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Tailored therapies based upon tumor subtype biology

Breast cancer is a spectrum of diseases comprised of different tumor subtypes, each with a distinct biology and clinical behavior. To capture this diversify, we characterized the variation in gene expression across human breast tumors using DNA microarrays and identified at least five distinct tumor subtypes that are statistically significant predictors of patient overall survival [1]. Recently, we further validated these findings using a training set of 102 tumors, which was used to derive a new 'intrinsic gene set'. This gene set was then validated using a true test set of 311 tumors compiled from three different microarray studies. Our analyses demonstrate that common patterns of gene expression can be identified across different microarray platforms, that the breast tumor 'intrinsic' subtypes are reproducible across different datasets, and that this classification was a significant predictor of outcomes after correcting for standard clinical parameters such as estrogen receptor (ER), grade and node status [2].

The biology of the 'intrinsic' subtypes is rich and extensive, and many of these expression features suggest distinct therapies. The 'intrinsic' subtypes include at least two types of ER-negative tumors (Basal-like and HER2+/ER-) and at least two types of ER-positive tumors (Luminal A and Luminal B). Basal-like tumors typically show low expression of HER2 and ER, and these tumors exhibit high expression of genes characteristic of the basal epithelial cell layer, including expression of keratin 5, keratin 6, keratin 17 and four Kallikrein genes (KLK5-KLK8). The Basal-like tumors pose a challenge from the treatment perspective because they lack ER and HER2. However, we have recently shown that most are HER1-positive and/or c-KIT-positive [3], and we have initiated a clinical trial to evaluate the efficacy of HER1-inhibitors in preselected Basal-like tumor patients.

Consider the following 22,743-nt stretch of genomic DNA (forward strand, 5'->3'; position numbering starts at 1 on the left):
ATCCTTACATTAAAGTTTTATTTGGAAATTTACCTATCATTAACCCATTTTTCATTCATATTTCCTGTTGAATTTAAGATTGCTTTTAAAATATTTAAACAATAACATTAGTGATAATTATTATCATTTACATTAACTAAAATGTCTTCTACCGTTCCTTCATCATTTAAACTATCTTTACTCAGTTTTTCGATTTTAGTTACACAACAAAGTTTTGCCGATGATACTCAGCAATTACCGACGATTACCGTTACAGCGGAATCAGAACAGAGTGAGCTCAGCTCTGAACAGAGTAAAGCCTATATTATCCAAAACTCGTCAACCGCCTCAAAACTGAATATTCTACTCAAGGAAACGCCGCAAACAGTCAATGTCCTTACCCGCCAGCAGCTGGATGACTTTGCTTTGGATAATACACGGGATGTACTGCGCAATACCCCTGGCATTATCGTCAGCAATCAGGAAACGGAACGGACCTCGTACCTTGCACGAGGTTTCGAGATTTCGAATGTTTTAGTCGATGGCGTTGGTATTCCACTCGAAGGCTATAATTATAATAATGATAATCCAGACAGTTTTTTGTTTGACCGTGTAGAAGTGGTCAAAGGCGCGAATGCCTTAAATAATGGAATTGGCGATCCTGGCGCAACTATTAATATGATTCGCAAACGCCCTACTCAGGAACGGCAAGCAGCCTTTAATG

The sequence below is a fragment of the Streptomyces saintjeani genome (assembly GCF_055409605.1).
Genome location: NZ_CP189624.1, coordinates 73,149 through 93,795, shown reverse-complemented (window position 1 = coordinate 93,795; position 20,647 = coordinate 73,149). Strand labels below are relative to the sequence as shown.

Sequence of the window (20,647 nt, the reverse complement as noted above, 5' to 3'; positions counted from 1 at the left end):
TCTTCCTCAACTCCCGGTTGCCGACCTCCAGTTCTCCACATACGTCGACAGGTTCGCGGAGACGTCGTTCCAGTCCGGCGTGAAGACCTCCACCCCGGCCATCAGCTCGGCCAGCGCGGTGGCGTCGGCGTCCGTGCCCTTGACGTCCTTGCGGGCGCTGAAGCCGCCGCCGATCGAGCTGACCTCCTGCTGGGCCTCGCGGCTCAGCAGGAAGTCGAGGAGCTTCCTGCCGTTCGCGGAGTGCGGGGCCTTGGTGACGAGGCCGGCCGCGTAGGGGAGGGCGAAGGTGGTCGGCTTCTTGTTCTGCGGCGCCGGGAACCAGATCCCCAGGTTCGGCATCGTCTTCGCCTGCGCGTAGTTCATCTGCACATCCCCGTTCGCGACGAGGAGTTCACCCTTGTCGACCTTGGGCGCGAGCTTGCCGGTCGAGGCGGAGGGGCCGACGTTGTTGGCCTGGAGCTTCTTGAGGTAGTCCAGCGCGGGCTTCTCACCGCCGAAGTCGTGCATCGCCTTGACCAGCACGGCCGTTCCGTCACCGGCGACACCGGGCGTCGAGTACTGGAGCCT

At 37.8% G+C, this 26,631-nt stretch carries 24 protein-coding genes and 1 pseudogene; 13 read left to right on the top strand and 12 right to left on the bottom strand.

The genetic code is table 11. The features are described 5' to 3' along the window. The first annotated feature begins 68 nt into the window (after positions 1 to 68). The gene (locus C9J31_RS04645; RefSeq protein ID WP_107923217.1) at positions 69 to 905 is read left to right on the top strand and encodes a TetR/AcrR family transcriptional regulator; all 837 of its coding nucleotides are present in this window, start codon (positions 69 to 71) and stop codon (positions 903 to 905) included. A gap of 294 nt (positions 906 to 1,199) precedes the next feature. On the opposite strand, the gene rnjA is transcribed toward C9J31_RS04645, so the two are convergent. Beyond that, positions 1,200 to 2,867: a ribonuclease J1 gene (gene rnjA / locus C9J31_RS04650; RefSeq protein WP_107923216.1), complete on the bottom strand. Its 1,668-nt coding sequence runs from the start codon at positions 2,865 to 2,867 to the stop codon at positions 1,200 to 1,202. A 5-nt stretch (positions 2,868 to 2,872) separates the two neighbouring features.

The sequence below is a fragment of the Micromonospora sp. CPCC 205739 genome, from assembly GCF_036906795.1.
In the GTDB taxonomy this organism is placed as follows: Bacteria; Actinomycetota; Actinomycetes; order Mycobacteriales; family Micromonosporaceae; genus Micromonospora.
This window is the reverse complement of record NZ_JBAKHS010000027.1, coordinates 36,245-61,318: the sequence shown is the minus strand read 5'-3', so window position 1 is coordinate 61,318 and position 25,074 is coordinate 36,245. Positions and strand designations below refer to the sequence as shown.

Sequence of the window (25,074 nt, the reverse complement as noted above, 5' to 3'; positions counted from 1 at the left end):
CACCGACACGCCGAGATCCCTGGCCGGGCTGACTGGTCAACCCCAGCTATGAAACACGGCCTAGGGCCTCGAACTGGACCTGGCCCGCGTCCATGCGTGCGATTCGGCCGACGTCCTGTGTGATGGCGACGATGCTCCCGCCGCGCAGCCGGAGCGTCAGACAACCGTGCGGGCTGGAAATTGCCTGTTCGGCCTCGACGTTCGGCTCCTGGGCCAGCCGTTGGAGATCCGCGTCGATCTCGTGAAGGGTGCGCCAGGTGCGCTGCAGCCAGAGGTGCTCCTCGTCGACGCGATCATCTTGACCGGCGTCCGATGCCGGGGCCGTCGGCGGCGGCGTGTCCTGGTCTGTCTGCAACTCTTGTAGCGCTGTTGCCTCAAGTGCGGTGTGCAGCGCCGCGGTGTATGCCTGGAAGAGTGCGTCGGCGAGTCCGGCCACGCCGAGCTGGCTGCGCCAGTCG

HER2-positive (i.e. gene amplified) tumors fall into at least two distinct expression groups: those that are ER-negative and typically cluster near the Basal-like tumors (HER2+/ER-), and those that are ER-positive and cluster with tumors of luminal cell origin. These findings suggest that both types of HER2+ patients should receive transtuzumab, but that the ER+/HER2+ may gain a benefit from hormone therapy.

Finally, the Luminal subtype A and Luminal subtype B tumors express ER, GATA3, and genes regulated by both ER and GATA3. Compared with Luminal B tumors, Luminal A tumors express higher levels of ER, BCL2 and GATA3, and they show more favorable patient outcomes. Luminal B tumors more often express HER1, HER2 and/or cyclin E1, and they show worse outcomes. Our data, when coupled with data from others [4], suggests that Luminal A patients are likely to benefit from hormone therapy and are not likely to benefit from chemotherapy, while the opposite may be true of Luminal B patients. Experiments to answer these questions in Luminal patients are underway and will be discussed.


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Perou, C. Tailored therapies based upon tumor subtype biology. Breast Cancer Res 7 (Suppl 2), S.27 (2005).

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